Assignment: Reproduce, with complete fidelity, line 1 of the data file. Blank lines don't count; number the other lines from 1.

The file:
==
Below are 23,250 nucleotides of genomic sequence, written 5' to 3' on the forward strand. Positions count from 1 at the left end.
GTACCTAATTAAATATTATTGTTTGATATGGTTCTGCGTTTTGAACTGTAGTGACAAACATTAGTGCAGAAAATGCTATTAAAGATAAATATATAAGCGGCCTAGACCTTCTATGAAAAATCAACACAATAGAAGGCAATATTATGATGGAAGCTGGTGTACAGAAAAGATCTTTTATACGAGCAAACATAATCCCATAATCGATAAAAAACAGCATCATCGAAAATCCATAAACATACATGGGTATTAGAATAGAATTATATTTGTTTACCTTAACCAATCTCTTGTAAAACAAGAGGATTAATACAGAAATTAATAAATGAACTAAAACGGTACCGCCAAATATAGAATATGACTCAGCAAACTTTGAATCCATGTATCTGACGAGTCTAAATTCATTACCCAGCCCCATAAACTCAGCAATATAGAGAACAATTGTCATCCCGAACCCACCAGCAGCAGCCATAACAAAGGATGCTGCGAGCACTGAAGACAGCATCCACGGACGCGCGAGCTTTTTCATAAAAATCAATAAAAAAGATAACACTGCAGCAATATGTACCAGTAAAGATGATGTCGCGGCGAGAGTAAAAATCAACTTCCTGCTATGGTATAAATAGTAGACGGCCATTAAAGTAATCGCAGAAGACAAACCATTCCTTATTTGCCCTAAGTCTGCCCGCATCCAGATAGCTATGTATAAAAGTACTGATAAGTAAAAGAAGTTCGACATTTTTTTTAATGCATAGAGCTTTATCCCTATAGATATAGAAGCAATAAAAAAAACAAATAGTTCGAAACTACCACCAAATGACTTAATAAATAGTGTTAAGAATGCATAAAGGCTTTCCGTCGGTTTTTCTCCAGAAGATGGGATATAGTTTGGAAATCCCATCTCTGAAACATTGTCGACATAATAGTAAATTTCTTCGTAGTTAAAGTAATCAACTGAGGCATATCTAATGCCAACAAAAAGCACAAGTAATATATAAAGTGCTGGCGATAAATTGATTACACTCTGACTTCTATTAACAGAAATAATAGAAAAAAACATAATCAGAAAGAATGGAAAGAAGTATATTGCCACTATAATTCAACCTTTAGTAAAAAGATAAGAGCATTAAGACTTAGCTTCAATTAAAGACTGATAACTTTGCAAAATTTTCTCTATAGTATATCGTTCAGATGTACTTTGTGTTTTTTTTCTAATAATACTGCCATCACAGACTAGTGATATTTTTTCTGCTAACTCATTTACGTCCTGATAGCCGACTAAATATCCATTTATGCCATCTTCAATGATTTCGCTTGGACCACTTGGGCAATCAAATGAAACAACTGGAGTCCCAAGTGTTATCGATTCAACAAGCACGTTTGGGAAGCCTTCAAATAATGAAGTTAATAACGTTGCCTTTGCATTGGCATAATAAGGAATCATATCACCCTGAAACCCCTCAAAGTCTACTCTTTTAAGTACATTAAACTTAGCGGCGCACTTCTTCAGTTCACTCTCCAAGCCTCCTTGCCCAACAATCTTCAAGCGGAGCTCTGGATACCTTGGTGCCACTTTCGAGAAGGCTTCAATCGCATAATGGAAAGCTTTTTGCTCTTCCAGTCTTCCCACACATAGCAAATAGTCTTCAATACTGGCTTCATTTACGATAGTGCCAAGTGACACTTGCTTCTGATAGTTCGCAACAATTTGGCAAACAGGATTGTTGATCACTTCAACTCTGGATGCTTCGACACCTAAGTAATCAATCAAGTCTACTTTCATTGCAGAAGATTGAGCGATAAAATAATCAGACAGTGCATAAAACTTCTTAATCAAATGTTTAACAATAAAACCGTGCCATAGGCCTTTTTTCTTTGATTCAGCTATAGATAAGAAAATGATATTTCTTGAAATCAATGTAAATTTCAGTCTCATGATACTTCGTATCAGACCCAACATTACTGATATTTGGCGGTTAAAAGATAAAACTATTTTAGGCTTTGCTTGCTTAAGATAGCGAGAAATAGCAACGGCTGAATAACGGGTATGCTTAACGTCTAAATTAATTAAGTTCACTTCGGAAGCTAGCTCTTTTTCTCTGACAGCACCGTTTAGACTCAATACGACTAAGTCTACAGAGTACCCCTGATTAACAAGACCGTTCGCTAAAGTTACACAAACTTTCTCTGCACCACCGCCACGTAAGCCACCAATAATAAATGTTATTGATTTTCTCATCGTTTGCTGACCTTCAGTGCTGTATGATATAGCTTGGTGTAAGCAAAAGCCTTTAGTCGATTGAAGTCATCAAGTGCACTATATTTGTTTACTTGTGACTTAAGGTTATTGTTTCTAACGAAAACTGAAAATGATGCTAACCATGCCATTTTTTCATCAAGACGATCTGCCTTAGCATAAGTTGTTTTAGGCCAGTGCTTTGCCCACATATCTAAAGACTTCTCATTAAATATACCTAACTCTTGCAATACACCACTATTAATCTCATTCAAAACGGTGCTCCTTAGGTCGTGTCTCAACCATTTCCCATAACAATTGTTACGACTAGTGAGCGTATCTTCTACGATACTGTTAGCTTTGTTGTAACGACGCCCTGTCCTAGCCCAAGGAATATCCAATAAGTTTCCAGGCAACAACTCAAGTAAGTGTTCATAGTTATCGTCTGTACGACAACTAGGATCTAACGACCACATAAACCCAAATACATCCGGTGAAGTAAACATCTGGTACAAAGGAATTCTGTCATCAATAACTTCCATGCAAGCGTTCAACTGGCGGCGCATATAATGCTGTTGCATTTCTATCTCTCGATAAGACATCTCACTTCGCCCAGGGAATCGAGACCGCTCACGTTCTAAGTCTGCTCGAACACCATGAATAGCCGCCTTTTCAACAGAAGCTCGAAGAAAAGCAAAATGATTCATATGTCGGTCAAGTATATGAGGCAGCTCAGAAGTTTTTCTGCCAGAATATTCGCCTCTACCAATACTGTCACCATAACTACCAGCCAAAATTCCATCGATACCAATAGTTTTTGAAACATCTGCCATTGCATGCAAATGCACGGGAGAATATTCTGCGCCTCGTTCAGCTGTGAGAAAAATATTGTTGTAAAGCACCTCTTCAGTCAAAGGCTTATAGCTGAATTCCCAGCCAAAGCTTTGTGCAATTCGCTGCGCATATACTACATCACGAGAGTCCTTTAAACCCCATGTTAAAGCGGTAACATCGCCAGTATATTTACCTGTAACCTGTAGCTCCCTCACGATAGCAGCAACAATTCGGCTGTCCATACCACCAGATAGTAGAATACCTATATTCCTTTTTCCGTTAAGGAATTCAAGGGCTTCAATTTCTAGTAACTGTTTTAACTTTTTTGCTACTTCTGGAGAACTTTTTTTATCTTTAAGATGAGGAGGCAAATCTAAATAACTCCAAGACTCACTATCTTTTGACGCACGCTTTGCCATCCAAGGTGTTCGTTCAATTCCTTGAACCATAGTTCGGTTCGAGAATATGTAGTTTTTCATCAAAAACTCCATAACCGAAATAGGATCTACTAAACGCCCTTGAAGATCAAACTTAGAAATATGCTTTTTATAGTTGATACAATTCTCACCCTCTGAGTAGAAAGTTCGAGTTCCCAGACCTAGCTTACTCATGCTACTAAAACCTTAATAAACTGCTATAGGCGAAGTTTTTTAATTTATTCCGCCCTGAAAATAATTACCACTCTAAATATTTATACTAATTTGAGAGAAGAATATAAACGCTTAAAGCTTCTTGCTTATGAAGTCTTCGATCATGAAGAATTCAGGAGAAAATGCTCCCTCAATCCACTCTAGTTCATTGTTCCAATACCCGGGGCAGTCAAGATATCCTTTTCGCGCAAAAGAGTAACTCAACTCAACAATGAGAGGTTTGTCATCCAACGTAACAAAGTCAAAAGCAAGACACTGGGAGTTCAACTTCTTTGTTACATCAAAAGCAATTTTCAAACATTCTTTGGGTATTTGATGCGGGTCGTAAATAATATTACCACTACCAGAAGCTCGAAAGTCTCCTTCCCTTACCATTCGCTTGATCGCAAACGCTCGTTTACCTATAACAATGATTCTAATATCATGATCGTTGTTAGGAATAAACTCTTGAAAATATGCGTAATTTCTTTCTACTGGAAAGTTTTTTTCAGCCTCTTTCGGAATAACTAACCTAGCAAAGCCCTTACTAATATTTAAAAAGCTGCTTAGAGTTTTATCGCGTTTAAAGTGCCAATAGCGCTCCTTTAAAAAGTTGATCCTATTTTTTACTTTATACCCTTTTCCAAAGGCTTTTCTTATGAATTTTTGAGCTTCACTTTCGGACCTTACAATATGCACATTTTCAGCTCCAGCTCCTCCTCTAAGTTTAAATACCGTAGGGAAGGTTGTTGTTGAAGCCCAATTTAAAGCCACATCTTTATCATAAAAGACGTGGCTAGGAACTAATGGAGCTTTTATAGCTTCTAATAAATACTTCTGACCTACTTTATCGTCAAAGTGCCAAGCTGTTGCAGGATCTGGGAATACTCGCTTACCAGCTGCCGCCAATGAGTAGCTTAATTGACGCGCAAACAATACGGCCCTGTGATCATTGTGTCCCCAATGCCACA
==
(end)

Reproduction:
Below are 23,250 nucleotides of genomic sequence, written 5' to 3' on the forward strand. Positions count from 1 at the left end.